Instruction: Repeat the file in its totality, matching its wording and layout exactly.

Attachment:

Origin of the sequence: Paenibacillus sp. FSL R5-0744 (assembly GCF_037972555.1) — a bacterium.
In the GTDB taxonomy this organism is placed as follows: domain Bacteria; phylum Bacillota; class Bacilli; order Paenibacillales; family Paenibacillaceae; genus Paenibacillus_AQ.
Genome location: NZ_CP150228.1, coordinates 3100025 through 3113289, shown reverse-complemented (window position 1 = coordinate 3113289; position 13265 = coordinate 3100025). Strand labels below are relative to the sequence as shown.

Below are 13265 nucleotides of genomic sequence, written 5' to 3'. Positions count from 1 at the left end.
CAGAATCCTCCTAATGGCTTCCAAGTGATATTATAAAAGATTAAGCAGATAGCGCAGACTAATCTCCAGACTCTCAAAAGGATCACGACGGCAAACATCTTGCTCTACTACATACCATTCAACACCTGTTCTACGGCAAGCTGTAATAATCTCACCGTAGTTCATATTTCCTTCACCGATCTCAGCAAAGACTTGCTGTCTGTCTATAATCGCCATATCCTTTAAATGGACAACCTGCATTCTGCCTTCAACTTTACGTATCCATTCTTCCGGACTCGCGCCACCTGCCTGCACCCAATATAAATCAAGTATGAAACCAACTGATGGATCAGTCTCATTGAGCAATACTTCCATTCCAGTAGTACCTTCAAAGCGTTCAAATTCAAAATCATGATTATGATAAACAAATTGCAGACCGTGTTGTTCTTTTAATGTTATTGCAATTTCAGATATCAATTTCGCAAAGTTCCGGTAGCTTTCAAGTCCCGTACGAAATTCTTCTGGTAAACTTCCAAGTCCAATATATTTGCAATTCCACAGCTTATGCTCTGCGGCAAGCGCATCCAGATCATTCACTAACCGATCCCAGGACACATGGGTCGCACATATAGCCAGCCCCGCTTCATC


Origin of the sequence: Paenibacillus sp. FSL R5-0744 (assembly GCF_037972555.1) — a bacterium.
In the GTDB taxonomy this organism is placed as follows: domain Bacteria; phylum Bacillota; class Bacilli; order Paenibacillales; family Paenibacillaceae; genus Paenibacillus_AQ.
Genome location: NZ_CP150228.1, coordinates 3100025 through 3113289, shown reverse-complemented (window position 1 = coordinate 3113289; position 13265 = coordinate 3100025). Strand labels below are relative to the sequence as shown.

Below are 13265 nucleotides of genomic sequence, written 5' to 3'. Positions count from 1 at the left end.
CAGAATCCTCCTAATGGCTTCCAAGTGATATTATAAAAGATTAAGCAGATAGCGCAGACTAATCTCCAGACTCTCAAAAGGATCACGACGGCAAACATCTTGCTCTACTACATACCATTCAACACCTGTTCTACGGCAAGCTGTAATAATCTCACCGTAGTTCATATTTCCTTCACCGATCTCAGCAAAGACTTGCTGTCTGTCTATAATCGCCATATCCTTTAAATGGACAACCTGCATTCTGCCTTCAACTTTACGTATCCATTCTTCCGGACTCGCGCCACCTGCCTGCACCCAATATAAATCAAGTATGAAACCAACTGATGGATCAGTCTCATTGAGCAATACTTCCATTCCAGTAGTACCTTCAAAGCGTTCAAATTCAAAATCATGATTATGATAAACAAATTGCAGACCGTGTTGTTCTTTTAATGTTATTGCAATTTCAGATATCAATTTCGCAAAGTTCCGGTAGCTTTCAAGTCCCGTACGAAATTCTTCTGGTAAACTTCCAAGTCCAATATATTTGCAATTCCACAGCTTATGCTCTGCGGCAAGCGCATCCAGATCATTCACTAACCGATCCCAGGACACATGGGTCGCACATATAGCCAGCCCCGCTTCATC